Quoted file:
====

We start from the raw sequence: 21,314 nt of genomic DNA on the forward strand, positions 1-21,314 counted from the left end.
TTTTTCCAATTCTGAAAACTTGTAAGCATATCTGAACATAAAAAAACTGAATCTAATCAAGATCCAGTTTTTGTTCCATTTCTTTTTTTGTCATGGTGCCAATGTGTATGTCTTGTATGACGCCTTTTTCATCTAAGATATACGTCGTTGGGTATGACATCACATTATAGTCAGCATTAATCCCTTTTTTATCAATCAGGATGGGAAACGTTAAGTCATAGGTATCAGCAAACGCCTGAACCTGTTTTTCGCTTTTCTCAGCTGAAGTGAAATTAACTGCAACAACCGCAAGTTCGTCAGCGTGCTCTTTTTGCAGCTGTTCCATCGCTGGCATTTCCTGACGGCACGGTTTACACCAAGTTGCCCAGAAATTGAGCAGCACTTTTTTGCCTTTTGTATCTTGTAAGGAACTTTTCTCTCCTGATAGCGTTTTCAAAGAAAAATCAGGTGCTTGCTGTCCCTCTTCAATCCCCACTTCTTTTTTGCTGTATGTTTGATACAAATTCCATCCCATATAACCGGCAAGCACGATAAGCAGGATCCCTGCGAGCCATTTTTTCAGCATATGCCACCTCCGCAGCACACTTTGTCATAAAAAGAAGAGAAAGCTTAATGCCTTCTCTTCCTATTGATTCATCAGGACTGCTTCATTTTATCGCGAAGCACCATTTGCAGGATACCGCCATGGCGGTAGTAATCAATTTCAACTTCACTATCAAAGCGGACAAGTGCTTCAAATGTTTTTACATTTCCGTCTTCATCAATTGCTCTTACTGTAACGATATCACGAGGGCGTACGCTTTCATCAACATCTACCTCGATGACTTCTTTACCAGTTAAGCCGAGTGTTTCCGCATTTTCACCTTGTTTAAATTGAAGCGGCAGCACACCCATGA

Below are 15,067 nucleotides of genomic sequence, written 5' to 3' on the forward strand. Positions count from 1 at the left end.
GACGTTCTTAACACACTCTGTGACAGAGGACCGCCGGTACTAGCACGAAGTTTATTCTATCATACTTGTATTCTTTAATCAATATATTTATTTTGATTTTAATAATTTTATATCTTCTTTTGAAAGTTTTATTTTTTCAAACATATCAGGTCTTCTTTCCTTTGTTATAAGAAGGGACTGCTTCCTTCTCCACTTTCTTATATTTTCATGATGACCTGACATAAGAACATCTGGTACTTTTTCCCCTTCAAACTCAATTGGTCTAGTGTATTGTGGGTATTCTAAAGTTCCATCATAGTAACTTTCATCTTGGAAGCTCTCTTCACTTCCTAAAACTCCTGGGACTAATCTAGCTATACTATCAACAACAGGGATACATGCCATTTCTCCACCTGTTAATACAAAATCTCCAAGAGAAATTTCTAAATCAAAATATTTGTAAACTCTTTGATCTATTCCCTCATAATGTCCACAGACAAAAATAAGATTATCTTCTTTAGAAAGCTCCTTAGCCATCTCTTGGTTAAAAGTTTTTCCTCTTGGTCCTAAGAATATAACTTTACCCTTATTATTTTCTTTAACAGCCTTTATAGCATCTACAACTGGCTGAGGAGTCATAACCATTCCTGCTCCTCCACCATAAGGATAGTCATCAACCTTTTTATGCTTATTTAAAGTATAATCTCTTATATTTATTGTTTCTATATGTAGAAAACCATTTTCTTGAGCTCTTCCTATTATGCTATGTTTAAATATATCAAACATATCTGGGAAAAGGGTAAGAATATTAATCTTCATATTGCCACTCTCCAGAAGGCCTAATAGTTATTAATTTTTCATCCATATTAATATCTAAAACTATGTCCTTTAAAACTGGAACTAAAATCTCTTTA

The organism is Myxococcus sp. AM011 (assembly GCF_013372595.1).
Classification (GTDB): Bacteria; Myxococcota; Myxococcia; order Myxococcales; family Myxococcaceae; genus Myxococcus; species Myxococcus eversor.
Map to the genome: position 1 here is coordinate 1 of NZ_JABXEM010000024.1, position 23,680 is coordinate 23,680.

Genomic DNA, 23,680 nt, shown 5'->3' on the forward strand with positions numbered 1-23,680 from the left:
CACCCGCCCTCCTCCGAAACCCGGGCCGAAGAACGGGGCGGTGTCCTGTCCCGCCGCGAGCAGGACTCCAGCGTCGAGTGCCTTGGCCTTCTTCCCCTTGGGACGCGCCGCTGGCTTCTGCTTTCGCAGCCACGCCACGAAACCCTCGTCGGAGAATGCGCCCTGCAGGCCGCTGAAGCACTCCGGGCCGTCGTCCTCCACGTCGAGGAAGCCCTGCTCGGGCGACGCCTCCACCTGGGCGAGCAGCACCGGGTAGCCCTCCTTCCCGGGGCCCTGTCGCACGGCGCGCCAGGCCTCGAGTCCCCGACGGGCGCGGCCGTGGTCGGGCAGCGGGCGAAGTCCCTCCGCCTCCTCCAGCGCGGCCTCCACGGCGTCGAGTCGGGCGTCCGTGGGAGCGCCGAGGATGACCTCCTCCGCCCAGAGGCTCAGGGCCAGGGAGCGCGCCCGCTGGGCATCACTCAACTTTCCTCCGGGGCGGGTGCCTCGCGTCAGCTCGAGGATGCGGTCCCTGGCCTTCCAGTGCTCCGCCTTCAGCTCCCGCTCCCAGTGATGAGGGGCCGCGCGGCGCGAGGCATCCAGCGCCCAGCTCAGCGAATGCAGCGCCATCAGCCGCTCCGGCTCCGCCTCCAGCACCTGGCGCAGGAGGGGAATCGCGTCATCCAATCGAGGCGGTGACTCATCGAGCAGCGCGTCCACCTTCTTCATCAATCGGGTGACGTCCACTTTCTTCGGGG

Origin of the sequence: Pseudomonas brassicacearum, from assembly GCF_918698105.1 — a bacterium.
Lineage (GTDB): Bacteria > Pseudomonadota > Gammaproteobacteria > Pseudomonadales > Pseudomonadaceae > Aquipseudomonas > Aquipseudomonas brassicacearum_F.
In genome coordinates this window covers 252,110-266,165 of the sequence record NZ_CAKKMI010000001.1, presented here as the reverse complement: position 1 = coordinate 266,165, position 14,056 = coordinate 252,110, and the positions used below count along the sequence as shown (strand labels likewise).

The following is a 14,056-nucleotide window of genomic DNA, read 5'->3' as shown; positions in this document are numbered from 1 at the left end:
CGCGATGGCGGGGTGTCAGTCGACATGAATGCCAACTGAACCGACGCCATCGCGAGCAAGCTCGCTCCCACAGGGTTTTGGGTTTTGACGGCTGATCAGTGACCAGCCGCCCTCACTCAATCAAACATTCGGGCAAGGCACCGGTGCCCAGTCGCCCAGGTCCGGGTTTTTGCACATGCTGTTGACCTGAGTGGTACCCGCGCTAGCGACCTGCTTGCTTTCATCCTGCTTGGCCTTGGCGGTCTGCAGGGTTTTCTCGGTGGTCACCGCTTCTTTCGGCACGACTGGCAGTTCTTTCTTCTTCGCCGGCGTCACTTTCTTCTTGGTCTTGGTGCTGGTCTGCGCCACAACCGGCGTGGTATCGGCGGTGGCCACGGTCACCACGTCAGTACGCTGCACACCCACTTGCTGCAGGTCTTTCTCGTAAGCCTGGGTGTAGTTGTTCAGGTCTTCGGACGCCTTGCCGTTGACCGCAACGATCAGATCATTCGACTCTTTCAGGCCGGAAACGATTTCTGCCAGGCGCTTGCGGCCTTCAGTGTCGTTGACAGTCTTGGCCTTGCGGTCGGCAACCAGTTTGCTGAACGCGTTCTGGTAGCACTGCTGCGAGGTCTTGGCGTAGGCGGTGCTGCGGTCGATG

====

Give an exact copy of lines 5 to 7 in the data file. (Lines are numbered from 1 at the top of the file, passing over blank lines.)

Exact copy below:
The organism is Myxococcus sp. AM011 (assembly GCF_013372595.1).
Classification (GTDB): Bacteria; Myxococcota; Myxococcia; order Myxococcales; family Myxococcaceae; genus Myxococcus; species Myxococcus eversor.
Map to the genome: position 1 here is coordinate 1 of NZ_JABXEM010000024.1, position 23,680 is coordinate 23,680.